It was a typical early summer day in Yuksekova, a town of 60,000 people in Turkey's southeastern corner. The sun was out, the rivers were running fast with snowmelt, and there was a riot on.
Usually crowded, the town's main street was completely empty on May 18. Heavily protected police cars roared up and down, spraying water from cannons on their roofs. Young men and children taunted them from side alleys. Apart from revving engines, the only sounds were the clank of stones hitting the armored police vehicles.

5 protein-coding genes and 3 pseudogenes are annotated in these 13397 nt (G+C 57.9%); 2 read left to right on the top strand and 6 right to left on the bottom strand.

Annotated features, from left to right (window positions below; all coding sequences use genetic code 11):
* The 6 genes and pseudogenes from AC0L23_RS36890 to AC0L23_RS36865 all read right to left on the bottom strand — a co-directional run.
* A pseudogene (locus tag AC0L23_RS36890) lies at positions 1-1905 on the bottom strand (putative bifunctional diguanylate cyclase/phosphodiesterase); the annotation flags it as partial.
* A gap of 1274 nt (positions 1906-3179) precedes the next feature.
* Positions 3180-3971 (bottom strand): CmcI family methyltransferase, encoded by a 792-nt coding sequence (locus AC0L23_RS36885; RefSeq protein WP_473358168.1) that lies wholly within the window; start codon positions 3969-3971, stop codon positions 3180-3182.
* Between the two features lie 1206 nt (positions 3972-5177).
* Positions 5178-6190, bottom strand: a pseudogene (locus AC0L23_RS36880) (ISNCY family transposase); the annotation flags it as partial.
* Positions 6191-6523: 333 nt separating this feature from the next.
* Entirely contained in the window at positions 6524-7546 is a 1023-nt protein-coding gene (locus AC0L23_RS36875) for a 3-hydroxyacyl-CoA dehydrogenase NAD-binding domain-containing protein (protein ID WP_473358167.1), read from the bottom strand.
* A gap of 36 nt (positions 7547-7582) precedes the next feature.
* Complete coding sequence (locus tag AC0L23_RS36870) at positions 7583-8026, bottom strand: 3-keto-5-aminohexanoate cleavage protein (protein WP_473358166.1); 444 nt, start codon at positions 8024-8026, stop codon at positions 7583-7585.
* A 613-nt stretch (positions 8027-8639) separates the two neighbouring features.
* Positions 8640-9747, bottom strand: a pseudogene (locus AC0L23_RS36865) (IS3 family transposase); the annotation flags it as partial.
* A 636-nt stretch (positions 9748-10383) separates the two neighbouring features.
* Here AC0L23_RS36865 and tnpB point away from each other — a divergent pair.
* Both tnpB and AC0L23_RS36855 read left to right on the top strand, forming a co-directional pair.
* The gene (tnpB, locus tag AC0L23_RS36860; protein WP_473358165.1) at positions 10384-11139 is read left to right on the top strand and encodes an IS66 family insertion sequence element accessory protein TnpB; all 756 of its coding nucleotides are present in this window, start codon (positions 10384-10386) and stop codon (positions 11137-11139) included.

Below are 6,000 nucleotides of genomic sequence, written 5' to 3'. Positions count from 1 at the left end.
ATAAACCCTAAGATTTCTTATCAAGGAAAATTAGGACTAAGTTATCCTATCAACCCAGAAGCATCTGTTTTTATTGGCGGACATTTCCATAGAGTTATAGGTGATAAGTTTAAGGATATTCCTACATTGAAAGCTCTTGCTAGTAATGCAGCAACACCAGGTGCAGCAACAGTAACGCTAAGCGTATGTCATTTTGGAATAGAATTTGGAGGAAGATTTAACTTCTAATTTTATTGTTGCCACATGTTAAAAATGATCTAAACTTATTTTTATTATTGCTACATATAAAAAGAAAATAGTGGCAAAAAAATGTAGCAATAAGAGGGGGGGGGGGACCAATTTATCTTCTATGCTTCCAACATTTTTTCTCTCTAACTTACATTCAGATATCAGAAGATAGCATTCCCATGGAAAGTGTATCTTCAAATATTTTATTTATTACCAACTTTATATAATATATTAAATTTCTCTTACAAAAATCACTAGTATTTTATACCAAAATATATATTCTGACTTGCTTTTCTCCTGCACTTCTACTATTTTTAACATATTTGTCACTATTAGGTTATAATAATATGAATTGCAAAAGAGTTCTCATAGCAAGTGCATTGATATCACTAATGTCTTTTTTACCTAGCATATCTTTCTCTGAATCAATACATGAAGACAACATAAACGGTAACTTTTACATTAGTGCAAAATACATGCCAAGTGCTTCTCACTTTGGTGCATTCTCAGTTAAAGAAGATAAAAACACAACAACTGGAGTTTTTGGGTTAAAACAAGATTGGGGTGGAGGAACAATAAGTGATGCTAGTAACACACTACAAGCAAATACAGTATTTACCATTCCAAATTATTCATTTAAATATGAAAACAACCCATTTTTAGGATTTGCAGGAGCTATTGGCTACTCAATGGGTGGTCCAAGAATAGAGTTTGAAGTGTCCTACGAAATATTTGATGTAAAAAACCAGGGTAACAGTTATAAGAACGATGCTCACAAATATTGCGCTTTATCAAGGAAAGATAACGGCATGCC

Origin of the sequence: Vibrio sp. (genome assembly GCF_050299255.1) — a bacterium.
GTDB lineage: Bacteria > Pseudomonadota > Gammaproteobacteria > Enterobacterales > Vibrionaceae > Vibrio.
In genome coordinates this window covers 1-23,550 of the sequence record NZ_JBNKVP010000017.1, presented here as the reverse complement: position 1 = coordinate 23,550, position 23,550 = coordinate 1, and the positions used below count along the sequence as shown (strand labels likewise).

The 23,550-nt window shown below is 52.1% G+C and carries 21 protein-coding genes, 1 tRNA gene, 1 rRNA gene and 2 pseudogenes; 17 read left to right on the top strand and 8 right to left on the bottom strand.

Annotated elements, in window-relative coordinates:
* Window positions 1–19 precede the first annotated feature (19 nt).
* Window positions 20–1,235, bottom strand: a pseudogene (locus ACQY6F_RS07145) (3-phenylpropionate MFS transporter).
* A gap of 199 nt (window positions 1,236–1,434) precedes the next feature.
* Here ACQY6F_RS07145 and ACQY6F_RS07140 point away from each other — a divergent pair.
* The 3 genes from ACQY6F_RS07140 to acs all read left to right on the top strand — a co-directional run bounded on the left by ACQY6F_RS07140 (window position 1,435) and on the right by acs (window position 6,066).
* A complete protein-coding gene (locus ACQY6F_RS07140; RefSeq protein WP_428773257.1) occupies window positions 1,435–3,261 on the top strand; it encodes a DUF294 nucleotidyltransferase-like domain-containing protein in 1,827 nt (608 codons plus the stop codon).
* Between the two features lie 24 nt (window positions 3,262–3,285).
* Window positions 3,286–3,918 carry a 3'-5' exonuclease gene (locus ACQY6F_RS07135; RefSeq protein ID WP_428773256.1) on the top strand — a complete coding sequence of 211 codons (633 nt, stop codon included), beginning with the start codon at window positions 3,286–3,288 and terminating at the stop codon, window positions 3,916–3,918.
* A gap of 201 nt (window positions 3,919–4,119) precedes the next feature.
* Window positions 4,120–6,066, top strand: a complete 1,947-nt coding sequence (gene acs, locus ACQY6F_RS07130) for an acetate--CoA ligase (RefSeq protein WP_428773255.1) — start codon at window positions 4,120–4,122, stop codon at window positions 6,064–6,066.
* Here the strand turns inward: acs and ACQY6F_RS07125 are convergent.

For the second day in a row earlier this week, all Yuksekova's shops - excluding two or three bakeries – had been forced to close. The tradesmen were angry.
"It is the 10th time I have had to pull down my shutters since the beginning of the year," complained Murat, the owner of a building business that is successful by Yuksekova standards. "This town has gone out of control, and it is ruining people like me."
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Nicolas Birch is a reporter who specializes in Turkey, Iran and the Middle East.